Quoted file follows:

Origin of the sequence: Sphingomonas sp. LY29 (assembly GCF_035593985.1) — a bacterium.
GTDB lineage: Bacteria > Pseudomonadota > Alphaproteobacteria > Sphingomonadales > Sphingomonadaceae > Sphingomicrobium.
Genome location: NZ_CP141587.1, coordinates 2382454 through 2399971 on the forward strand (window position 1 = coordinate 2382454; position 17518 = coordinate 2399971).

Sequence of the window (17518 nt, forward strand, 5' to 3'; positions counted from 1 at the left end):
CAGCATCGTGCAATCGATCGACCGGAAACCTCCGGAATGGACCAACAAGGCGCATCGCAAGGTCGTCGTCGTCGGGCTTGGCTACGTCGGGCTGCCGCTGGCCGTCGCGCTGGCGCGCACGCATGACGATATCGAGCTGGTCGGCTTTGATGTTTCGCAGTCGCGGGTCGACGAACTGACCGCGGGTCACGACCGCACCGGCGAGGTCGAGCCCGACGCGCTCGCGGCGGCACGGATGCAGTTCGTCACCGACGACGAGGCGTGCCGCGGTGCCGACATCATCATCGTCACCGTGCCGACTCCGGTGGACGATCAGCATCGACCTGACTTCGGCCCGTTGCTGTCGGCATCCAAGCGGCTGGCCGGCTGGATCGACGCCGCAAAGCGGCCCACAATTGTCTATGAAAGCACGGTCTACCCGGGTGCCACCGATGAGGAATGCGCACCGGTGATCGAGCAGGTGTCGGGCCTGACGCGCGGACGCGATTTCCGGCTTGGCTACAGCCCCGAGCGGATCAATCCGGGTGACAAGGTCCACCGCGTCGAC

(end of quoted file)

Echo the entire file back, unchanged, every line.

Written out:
Origin of the sequence: Sphingomonas sp. LY29 (assembly GCF_035593985.1) — a bacterium.
GTDB lineage: Bacteria > Pseudomonadota > Alphaproteobacteria > Sphingomonadales > Sphingomonadaceae > Sphingomicrobium.
Genome location: NZ_CP141587.1, coordinates 2382454 through 2399971 on the forward strand (window position 1 = coordinate 2382454; position 17518 = coordinate 2399971).

Sequence of the window (17518 nt, forward strand, 5' to 3'; positions counted from 1 at the left end):
CAGCATCGTGCAATCGATCGACCGGAAACCTCCGGAATGGACCAACAAGGCGCATCGCAAGGTCGTCGTCGTCGGGCTTGGCTACGTCGGGCTGCCGCTGGCCGTCGCGCTGGCGCGCACGCATGACGATATCGAGCTGGTCGGCTTTGATGTTTCGCAGTCGCGGGTCGACGAACTGACCGCGGGTCACGACCGCACCGGCGAGGTCGAGCCCGACGCGCTCGCGGCGGCACGGATGCAGTTCGTCACCGACGACGAGGCGTGCCGCGGTGCCGACATCATCATCGTCACCGTGCCGACTCCGGTGGACGATCAGCATCGACCTGACTTCGGCCCGTTGCTGTCGGCATCCAAGCGGCTGGCCGGCTGGATCGACGCCGCAAAGCGGCCCACAATTGTCTATGAAAGCACGGTCTACCCGGGTGCCACCGATGAGGAATGCGCACCGGTGATCGAGCAGGTGTCGGGCCTGACGCGCGGACGCGATTTCCGGCTTGGCTACAGCCCCGAGCGGATCAATCCGGGTGACAAGGTCCACCGCGTCGAC